This week I started a new job. As this is a role at a different company and in a different country, this means a lot of change. Many people have asked me how I feel. Truth be told, this transition might be three quarters exciting, but it is also one quarter daunting. I am keenly aware of the pressure to get stuck in. However, because I want to do a great job over the next years, I am starting by stopping.

You see, my natural tendency is to come in, identify an opportunity, and get to work fixing things. This is heightened by two factors. Firstly, it is overwhelming to be faced with a multinational organisation with myriad opportunities and domains to explore. Zeroing in on one area at the start can be very comforting. Secondly, I am new! I want to do stuff. I want to prove my value. Why was I hired? OK, let me show you.

Yet despite these tendencies, it is important to stop myself and not get stuck into details and delivery straight away. I know that would diminish my potential impact.

Is was either this or a photo of the Spice Girls, so you are welcome. Photo by Ximena Ibañez.

Firstly, starting a new job is always a challenge, even if it is in the same company. New responsibilities, new stakeholders, new expectations. Moving to a different organisation compounds this with new colleagues, new operating models, and perhaps a new industry entirely. Finally, move countries and you can add new culture, new routine, and new home to that list. None of these are easy to deal with in themselves.

Unless you take the time to pay close attention and let yourself soak up the relevant information, you will miss pertinent information. These could be major things, like misunderstanding strategic initiatives, or more subtle things, like cultural norms that favour a particular meeting or communication style. They say the devil is in the details, and this is never more true when you are far from home, finding your feet.

On that point of communication, the facts are as important as the feelings. In any program trust greatly speeds up delivery. You might have the best plan in the world, but unless you are able to draw upon a modicum of goodwill you will not get very far. While there are some tried and tested approaches, like truly listening to people and empathising with their position, these cannot be rushed. It takes time to build trust.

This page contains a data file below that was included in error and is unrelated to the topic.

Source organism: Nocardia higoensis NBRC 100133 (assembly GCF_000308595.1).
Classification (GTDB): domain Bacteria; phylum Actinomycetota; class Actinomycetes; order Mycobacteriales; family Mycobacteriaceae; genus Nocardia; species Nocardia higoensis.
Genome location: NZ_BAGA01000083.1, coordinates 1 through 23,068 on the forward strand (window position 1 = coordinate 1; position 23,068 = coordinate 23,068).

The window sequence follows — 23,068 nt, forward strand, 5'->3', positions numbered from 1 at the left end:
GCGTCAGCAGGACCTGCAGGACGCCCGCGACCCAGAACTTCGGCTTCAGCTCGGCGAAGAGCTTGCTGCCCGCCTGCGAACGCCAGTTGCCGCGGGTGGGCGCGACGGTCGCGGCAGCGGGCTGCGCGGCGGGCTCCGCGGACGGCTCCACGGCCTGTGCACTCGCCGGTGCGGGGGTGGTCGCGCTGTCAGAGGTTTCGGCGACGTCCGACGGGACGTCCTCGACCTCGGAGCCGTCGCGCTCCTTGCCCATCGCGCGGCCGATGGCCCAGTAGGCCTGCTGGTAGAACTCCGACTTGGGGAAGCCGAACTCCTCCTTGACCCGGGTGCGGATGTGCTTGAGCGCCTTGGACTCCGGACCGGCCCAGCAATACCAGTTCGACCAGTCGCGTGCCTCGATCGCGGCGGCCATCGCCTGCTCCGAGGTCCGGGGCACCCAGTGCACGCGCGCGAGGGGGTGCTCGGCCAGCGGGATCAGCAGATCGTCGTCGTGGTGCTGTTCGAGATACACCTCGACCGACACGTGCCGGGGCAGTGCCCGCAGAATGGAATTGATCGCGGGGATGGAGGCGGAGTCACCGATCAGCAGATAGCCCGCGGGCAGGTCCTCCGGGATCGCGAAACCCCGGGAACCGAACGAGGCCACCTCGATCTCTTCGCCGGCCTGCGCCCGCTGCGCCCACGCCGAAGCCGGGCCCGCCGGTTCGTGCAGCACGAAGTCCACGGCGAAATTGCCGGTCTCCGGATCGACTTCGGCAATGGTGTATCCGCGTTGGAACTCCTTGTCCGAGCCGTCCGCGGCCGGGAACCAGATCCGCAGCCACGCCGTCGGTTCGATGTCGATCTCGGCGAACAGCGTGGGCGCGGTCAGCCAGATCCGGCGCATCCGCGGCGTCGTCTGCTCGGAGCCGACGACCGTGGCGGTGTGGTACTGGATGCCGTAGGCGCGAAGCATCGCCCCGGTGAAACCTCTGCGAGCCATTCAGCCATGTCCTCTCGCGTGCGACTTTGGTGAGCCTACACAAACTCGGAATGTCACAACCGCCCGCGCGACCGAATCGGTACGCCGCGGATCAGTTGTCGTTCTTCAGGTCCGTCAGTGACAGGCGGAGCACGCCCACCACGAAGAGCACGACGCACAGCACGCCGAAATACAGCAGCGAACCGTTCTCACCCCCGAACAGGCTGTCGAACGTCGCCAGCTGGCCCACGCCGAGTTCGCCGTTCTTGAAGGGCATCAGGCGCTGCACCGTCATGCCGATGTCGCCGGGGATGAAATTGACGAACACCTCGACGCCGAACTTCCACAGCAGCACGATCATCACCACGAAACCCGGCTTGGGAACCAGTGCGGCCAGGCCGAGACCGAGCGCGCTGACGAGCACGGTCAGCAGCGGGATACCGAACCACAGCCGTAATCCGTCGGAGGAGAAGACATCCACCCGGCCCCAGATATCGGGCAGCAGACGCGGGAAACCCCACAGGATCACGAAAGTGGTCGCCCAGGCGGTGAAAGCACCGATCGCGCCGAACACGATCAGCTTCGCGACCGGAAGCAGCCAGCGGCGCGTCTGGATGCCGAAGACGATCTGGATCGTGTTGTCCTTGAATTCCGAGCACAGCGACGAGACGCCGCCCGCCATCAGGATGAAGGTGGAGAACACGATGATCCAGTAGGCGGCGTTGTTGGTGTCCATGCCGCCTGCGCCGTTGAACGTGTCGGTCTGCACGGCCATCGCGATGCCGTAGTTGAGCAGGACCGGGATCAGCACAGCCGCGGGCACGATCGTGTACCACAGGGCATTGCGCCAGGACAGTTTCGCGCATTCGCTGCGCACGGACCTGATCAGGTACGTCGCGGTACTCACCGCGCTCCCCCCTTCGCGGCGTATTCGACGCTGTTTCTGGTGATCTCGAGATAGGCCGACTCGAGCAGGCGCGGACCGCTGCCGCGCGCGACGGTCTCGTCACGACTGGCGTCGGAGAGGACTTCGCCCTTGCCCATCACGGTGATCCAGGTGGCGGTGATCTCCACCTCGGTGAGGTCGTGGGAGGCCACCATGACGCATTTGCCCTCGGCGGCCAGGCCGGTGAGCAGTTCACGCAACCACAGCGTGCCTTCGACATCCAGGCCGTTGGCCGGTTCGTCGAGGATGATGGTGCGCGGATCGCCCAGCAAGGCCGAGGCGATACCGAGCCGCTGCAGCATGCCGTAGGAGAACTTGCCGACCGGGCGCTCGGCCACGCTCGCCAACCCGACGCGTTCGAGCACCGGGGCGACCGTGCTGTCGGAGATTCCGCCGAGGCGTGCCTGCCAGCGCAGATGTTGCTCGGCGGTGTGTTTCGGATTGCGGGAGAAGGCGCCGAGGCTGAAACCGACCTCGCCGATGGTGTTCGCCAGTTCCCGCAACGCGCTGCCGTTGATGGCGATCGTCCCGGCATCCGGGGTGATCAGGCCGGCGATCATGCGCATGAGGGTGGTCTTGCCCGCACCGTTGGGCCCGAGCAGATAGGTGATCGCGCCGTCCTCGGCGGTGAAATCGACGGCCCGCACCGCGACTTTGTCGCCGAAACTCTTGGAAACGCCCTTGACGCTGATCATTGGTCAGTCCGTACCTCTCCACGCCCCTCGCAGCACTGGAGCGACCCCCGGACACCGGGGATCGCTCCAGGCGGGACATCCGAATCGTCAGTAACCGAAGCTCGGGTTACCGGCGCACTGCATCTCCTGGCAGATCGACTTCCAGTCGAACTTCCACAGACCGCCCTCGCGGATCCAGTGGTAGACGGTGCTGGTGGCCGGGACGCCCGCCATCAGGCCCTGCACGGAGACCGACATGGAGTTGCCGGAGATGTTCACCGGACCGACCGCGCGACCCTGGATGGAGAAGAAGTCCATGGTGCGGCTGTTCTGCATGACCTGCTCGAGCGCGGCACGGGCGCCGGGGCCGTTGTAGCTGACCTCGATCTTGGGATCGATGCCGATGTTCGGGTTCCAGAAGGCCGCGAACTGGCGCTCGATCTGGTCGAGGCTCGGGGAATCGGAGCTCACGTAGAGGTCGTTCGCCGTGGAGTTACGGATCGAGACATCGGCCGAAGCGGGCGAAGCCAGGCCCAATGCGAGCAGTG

If you learn to listen carefully your survival rate in any job is likely to rise. Photo by Nathan Anderson.

Finally, as the saying goes: if you fail to plan, then you plan to fail. Proving your value through quick wins and lighthouse projects can be powerful ways of establishing credibility and building momentum. However, these should not replace a deliberate strategy that charts a clear course for the organisation. Without this strategy, you will never achieve the broad or lasting impact that I will assume all of us desire to have.

These principles provide a good litmus test of your own leadership as well. Many shortsighted managers will start their hire's first week by piling on the to-do items and insisting they get to work completing these. Luckily, my leadership asked me to focus on one primary thing: to listen and to understand. While the role overall might be daunting, at least I feel like I am being set up for success. I hope you are too.

– Ryan